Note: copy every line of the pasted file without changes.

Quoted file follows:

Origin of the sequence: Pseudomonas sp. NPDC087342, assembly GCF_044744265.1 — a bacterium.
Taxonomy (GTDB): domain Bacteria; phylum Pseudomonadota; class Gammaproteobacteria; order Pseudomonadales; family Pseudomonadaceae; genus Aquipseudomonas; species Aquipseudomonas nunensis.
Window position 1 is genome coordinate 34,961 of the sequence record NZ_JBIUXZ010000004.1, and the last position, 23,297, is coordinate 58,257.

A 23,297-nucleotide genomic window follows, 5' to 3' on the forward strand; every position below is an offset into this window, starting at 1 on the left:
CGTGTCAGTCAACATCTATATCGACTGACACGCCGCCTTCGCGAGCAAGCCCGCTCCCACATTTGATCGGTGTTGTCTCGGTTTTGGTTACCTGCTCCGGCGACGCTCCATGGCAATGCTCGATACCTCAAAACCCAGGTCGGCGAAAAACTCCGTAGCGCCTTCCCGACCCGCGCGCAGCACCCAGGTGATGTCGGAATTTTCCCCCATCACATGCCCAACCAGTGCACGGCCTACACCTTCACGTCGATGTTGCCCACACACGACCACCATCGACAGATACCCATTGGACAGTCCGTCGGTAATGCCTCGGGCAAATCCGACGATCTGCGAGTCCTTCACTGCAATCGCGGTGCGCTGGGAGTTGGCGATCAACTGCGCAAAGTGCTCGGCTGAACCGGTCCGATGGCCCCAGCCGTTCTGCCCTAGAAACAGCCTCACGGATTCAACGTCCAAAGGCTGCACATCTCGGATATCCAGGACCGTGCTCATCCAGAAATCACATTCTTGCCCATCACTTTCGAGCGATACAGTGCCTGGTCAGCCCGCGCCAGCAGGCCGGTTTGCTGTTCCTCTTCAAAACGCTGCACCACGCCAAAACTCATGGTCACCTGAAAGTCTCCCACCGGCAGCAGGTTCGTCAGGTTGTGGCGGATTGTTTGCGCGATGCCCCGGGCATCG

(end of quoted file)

Origin of the sequence: Pseudomonas sp. NPDC087342, assembly GCF_044744265.1 — a bacterium.
Taxonomy (GTDB): domain Bacteria; phylum Pseudomonadota; class Gammaproteobacteria; order Pseudomonadales; family Pseudomonadaceae; genus Aquipseudomonas; species Aquipseudomonas nunensis.
Window position 1 is genome coordinate 34,961 of the sequence record NZ_JBIUXZ010000004.1, and the last position, 23,297, is coordinate 58,257.

A 23,297-nucleotide genomic window follows, 5' to 3' on the forward strand; every position below is an offset into this window, starting at 1 on the left:
CGTGTCAGTCAACATCTATATCGACTGACACGCCGCCTTCGCGAGCAAGCCCGCTCCCACATTTGATCGGTGTTGTCTCGGTTTTGGTTACCTGCTCCGGCGACGCTCCATGGCAATGCTCGATACCTCAAAACCCAGGTCGGCGAAAAACTCCGTAGCGCCTTCCCGACCCGCGCGCAGCACCCAGGTGATGTCGGAATTTTCCCCCATCACATGCCCAACCAGTGCACGGCCTACACCTTCACGTCGATGTTGCCCACACACGACCACCATCGACAGATACCCATTGGACAGTCCGTCGGTAATGCCTCGGGCAAATCCGACGATCTGCGAGTCCTTCACTGCAATCGCGGTGCGCTGGGAGTTGGCGATCAACTGCGCAAAGTGCTCGGCTGAACCGGTCCGATGGCCCCAGCCGTTCTGCCCTAGAAACAGCCTCACGGATTCAACGTCCAAAGGCTGCACATCTCGGATATCCAGGACCGTGCTCATCCAGAAATCACATTCTTGCCCATCACTTTCGAGCGATACAGTGCCTGGTCAGCCCGCGCCAGCAGGCCGGTTTGCTGTTCCTCTTCAAAACGCTGCACCACGCCAAAACTCATGGTCACCTGAAAGTCTCCCACCGGCAGCAGGTTCGTCAGGTTGTGGCGGATTGTTTGCGCGATGCCCCGGGCATCG